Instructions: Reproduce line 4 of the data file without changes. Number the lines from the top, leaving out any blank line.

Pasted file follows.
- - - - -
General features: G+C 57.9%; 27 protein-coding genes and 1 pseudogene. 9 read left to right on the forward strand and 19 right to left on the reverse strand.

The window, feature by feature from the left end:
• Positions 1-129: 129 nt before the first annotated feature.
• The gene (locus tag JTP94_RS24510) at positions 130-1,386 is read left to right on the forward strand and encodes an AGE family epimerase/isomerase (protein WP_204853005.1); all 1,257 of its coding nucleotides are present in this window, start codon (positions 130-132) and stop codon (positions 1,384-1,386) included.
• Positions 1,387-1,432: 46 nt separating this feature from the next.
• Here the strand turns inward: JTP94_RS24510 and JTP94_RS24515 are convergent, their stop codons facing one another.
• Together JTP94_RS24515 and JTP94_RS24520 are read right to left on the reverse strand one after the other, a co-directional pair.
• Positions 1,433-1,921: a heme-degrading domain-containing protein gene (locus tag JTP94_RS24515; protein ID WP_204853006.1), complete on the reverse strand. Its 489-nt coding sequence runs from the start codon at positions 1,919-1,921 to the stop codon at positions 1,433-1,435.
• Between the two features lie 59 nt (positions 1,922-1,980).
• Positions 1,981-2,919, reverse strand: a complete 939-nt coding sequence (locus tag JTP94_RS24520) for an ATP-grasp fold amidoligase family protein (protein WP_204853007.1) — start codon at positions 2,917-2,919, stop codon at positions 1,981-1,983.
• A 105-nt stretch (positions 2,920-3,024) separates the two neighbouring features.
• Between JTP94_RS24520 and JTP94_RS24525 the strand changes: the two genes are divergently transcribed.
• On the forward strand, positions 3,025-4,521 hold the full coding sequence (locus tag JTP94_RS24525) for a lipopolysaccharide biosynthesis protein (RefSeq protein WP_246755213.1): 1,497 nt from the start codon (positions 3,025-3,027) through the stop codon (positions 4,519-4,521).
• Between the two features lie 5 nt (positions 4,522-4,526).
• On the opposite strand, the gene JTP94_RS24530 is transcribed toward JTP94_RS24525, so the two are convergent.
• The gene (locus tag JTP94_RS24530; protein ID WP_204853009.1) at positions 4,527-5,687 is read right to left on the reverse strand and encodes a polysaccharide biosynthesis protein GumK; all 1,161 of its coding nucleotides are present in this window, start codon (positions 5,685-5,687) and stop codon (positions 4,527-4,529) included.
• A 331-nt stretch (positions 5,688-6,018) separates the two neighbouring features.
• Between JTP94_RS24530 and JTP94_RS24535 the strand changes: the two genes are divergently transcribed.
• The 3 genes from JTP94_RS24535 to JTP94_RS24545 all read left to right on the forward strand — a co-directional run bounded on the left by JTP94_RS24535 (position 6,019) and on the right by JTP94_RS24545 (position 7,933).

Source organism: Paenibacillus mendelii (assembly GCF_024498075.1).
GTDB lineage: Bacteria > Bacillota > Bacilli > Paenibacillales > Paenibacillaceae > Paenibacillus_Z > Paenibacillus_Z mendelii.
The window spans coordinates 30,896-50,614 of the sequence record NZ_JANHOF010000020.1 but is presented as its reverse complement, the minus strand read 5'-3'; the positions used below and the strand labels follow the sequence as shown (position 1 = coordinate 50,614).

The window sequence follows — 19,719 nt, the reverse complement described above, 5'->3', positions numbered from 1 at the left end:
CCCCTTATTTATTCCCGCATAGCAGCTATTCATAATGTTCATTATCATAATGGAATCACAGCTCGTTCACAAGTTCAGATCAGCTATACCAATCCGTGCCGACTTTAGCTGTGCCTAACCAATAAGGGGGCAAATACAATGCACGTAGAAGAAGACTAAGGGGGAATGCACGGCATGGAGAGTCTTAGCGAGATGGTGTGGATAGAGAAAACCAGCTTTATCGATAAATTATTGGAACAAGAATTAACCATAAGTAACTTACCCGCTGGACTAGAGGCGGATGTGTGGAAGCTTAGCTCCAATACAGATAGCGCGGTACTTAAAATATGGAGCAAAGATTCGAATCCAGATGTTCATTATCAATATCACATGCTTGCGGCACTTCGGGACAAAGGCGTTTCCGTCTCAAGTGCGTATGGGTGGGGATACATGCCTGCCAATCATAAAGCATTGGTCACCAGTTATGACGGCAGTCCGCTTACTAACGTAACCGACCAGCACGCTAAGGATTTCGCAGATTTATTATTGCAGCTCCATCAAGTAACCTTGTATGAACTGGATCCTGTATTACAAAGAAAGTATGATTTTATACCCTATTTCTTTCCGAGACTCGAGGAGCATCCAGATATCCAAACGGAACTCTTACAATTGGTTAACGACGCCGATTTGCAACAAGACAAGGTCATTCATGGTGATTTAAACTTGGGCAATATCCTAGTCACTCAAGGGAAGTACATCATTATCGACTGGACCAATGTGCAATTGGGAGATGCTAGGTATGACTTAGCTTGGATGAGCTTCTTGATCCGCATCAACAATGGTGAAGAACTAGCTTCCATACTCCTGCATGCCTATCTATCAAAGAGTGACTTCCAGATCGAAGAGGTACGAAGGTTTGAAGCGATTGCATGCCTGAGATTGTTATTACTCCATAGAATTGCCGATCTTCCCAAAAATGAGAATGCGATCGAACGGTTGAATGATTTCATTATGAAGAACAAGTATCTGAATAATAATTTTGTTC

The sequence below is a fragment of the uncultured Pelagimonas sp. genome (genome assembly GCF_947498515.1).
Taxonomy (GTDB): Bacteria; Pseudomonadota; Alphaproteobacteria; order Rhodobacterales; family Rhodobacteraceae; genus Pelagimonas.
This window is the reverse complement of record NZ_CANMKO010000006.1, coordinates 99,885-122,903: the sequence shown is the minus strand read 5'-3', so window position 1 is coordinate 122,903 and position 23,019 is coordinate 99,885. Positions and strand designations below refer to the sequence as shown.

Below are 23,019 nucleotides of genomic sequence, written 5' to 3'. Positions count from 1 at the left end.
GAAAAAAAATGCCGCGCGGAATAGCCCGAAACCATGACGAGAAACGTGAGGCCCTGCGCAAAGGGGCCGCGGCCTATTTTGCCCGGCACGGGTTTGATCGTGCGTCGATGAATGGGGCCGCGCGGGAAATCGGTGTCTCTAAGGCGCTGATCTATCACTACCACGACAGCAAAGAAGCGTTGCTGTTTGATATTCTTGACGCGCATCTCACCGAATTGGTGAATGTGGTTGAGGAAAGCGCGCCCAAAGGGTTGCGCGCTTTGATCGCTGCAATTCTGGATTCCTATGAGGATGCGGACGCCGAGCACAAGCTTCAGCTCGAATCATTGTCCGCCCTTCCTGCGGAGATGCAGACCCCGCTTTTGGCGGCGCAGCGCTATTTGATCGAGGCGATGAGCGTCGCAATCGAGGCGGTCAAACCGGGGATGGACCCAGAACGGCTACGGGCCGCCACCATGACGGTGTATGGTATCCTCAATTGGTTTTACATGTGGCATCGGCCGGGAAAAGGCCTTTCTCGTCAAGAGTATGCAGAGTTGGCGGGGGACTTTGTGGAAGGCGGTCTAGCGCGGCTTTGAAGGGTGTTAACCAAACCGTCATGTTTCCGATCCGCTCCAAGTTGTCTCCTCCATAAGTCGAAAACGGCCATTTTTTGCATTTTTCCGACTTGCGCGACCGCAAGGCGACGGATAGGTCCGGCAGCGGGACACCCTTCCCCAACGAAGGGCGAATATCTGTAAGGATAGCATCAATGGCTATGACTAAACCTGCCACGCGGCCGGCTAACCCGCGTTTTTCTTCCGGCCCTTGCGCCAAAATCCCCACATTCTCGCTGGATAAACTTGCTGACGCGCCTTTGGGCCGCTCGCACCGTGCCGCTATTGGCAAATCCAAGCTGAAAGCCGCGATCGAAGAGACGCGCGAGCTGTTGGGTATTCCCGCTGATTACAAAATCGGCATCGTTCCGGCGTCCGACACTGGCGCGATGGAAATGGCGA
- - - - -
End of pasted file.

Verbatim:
• The gene (locus tag JTP94_RS24510) at positions 130-1,386 is read left to right on the forward strand and encodes an AGE family epimerase/isomerase (protein WP_204853005.1); all 1,257 of its coding nucleotides are present in this window, start codon (positions 130-132) and stop codon (positions 1,384-1,386) included.